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Windsor Garden Blog Tour: DIY Quilted Coasters

June 28, 2018

Last fall when I went to Quilt Market, I met Kelly Parker Smith, a new fabric designer for the even newer fabric company Sweet Bee Designs, and we became fast friends. It took mere minutes before we were giggling up and down the aisles of quilts. When I saw her collection, then printed on sample yardage, I fell instantly in love with the lemon prints. When she was looking for people to help tour the collection, I knew instantly I needed those lemons in my life in some functional way. Enter these sweet little DIY coasters, the perfect small canvas for a fun print. I supplemented Kelly’s lemons with a simple neutral solid and a classic stripe.

I found a tutorial for these coasters here and got to work. Here’s the gist:

1. Gather materials: Your choice(s) of fabric, fusible fleece, thread and needle, fabric marking pen, cutting tools (ruler, mat, rotary cutter, scissors), iron and ironing board, and your sewing machine. Find something to trace for the shape; I used the lid to a three-wick candle

2. Each coaster needs three circles cut: 2 for the top and bottom (fabric), and one from fusible fleece. Trace your circles using the stencil you found on all the appropriate materials

3. Fuse the fleece to the wrong side of what will be the top (quilted side) of each coaster

4. Draw your quilt pattern onto the fabric piece with the fused fleece (there’s a Dr. Seuss sentence for you). I kept mine classic with diamonds made from 1/2″ spaced lines, the cross lines coming in at 30′. Then quilt all the tops!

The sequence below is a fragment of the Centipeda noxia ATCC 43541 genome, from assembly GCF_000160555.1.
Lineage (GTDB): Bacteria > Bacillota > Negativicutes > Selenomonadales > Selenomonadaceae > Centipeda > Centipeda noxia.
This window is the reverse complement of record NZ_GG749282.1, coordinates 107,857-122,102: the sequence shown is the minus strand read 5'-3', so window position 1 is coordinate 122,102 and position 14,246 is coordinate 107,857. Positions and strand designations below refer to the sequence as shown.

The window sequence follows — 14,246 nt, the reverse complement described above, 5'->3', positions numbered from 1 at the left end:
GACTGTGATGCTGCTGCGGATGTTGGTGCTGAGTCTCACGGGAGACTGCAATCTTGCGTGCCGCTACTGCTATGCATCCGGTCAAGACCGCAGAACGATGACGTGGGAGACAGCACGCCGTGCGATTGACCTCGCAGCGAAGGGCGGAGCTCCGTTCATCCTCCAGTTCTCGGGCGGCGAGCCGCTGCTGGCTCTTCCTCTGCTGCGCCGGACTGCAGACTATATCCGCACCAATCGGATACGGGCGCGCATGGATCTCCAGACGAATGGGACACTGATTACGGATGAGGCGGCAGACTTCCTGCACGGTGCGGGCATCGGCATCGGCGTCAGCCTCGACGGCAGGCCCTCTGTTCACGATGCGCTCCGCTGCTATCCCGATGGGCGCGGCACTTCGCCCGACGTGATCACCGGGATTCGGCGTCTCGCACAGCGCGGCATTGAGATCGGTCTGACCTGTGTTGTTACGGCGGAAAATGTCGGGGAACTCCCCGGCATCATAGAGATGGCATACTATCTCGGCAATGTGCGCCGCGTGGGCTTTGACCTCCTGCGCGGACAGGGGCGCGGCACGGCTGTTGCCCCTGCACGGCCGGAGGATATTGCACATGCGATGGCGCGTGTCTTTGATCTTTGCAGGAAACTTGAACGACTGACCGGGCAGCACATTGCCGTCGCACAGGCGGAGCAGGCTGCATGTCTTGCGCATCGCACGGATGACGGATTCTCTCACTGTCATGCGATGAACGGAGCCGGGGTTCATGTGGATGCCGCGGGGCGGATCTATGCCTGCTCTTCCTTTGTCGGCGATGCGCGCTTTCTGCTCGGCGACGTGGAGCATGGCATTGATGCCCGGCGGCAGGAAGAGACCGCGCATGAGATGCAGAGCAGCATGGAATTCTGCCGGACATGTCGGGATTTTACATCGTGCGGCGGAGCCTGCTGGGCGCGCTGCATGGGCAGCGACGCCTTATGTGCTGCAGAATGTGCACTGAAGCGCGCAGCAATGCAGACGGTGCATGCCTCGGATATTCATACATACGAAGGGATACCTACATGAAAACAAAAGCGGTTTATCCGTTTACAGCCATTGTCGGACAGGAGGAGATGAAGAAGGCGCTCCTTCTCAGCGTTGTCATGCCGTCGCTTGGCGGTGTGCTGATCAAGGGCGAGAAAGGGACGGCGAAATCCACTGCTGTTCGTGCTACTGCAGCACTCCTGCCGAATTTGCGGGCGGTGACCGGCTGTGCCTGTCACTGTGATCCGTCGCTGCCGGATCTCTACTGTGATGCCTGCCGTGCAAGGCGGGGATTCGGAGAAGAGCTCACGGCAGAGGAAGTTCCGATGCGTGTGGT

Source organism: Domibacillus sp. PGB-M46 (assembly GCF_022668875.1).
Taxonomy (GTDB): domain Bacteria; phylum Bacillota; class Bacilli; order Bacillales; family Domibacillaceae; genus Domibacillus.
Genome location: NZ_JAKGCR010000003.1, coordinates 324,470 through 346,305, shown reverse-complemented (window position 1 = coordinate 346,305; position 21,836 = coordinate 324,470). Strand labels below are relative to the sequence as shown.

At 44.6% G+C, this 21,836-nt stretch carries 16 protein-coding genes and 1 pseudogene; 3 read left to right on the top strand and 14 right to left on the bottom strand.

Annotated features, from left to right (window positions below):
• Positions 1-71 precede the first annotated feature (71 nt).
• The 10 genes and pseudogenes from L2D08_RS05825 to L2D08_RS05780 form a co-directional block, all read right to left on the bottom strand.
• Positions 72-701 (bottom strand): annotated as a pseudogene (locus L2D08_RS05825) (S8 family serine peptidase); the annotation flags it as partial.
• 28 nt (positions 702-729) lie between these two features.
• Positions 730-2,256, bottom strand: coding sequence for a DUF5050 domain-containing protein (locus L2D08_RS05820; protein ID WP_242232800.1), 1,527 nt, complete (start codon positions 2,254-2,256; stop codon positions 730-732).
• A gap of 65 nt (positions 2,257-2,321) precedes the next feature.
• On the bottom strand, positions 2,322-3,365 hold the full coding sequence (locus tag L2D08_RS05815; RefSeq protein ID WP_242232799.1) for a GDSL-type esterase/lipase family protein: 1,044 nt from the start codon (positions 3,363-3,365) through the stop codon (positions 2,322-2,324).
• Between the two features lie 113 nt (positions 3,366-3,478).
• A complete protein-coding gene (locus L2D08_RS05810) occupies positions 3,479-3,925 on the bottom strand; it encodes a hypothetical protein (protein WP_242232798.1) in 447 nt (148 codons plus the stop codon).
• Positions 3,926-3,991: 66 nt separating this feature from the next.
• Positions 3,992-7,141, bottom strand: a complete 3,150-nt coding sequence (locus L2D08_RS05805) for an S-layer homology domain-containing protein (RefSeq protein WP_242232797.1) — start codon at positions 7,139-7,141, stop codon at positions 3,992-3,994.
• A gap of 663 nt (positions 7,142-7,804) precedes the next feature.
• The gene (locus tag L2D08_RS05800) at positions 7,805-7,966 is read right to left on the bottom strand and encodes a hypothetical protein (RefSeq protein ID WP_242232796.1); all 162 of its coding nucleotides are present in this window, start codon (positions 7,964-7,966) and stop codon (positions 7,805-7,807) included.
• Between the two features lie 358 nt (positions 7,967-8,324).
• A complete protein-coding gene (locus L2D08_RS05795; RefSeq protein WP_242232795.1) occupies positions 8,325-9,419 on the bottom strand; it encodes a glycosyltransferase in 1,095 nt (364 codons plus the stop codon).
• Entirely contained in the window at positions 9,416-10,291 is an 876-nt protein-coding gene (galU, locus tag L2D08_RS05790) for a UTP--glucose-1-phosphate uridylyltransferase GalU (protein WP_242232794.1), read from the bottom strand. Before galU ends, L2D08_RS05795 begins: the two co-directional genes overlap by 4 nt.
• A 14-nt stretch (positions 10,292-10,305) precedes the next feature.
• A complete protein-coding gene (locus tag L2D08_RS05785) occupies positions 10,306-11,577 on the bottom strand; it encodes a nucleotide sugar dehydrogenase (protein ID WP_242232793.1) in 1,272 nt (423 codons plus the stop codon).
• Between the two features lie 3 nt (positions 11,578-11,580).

5. Once all the tops are quilted, pin each coaster pair RST, leaving a 1 1/2″ opening for turning, and sew the coaster closed with a 1/4″ SA

6. Carefully turn right side out, using a turning tool or chop stick to run along the seam for a clean edge. You can notch the seam allowance before turning, but in this case I like thick faux-binding look it provides when combined with the top stitching. Press.

7. Fold under the opening you left for turning, taking care to keep the curve of the circle intact. This part can take some practice, on my first few I drew the line that I needed to follow for turning on each side of the coaster with a water fabric marking pen. Pin in place.

8. Top stitch around the coasters at 1/8″, being sure to close the pinned opening securely. Give em’ a final press and presto! Coasters!

I’m always on the hunt for handmade gifts that I can give people that are actually useful AND cute, so I made sure to package some up in sets of 8 to have as gifts at the ready.

Thank you and congratulations to Kelly on your first collection, and to Sweet Bee on your first year rockin’ the biz. You can learn more about Kelly and the rest of her blog tour here, and about Sweet Bee Designs here 🙂

Happy Coastering! (Yikes…)

Love,
Dylan

P.S. Won’t be long until MY fabric collection will be taking over my life 🙂

 

 

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